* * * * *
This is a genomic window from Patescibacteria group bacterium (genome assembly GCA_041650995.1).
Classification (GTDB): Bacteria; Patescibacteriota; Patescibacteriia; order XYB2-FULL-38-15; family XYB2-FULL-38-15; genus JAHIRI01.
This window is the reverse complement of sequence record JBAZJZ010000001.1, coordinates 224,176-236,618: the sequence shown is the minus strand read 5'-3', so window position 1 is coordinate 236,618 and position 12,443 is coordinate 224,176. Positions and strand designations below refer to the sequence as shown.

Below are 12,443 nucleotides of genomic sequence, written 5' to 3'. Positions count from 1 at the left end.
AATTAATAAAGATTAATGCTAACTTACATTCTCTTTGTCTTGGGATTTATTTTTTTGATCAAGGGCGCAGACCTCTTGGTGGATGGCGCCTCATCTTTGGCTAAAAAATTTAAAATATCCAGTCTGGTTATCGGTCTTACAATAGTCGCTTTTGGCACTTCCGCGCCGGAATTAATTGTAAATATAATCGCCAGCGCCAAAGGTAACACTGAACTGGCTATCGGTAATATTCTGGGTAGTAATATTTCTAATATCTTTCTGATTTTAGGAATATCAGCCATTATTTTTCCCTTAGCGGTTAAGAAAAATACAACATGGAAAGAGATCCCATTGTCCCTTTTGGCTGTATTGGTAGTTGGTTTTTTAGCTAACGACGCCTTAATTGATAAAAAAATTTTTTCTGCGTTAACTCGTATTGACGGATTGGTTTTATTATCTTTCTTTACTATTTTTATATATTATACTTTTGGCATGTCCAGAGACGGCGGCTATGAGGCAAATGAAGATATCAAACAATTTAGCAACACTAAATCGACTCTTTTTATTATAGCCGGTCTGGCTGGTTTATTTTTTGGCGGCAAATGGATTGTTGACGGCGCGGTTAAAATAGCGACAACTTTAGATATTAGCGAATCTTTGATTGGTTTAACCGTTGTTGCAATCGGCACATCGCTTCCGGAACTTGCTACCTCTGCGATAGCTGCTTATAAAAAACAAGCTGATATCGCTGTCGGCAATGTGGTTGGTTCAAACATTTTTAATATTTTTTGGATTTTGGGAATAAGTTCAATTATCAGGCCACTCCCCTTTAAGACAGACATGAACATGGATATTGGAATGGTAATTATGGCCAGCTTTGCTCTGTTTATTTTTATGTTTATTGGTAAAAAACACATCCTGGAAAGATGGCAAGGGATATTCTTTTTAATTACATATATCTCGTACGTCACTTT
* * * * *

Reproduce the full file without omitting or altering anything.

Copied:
This is a genomic window from Patescibacteria group bacterium (genome assembly GCA_041650995.1).
Classification (GTDB): Bacteria; Patescibacteriota; Patescibacteriia; order XYB2-FULL-38-15; family XYB2-FULL-38-15; genus JAHIRI01.
This window is the reverse complement of sequence record JBAZJZ010000001.1, coordinates 224,176-236,618: the sequence shown is the minus strand read 5'-3', so window position 1 is coordinate 236,618 and position 12,443 is coordinate 224,176. Positions and strand designations below refer to the sequence as shown.

Below are 12,443 nucleotides of genomic sequence, written 5' to 3'. Positions count from 1 at the left end.
AATTAATAAAGATTAATGCTAACTTACATTCTCTTTGTCTTGGGATTTATTTTTTTGATCAAGGGCGCAGACCTCTTGGTGGATGGCGCCTCATCTTTGGCTAAAAAATTTAAAATATCCAGTCTGGTTATCGGTCTTACAATAGTCGCTTTTGGCACTTCCGCGCCGGAATTAATTGTAAATATAATCGCCAGCGCCAAAGGTAACACTGAACTGGCTATCGGTAATATTCTGGGTAGTAATATTTCTAATATCTTTCTGATTTTAGGAATATCAGCCATTATTTTTCCCTTAGCGGTTAAGAAAAATACAACATGGAAAGAGATCCCATTGTCCCTTTTGGCTGTATTGGTAGTTGGTTTTTTAGCTAACGACGCCTTAATTGATAAAAAAATTTTTTCTGCGTTAACTCGTATTGACGGATTGGTTTTATTATCTTTCTTTACTATTTTTATATATTATACTTTTGGCATGTCCAGAGACGGCGGCTATGAGGCAAATGAAGATATCAAACAATTTAGCAACACTAAATCGACTCTTTTTATTATAGCCGGTCTGGCTGGTTTATTTTTTGGCGGCAAATGGATTGTTGACGGCGCGGTTAAAATAGCGACAACTTTAGATATTAGCGAATCTTTGATTGGTTTAACCGTTGTTGCAATCGGCACATCGCTTCCGGAACTTGCTACCTCTGCGATAGCTGCTTATAAAAAACAAGCTGATATCGCTGTCGGCAATGTGGTTGGTTCAAACATTTTTAATATTTTTTGGATTTTGGGAATAAGTTCAATTATCAGGCCACTCCCCTTTAAGACAGACATGAACATGGATATTGGAATGGTAATTATGGCCAGCTTTGCTCTGTTTATTTTTATGTTTATTGGTAAAAAACACATCCTGGAAAGATGGCAAGGGATATTCTTTTTAATTACATATATCTCGTACGTCACTTT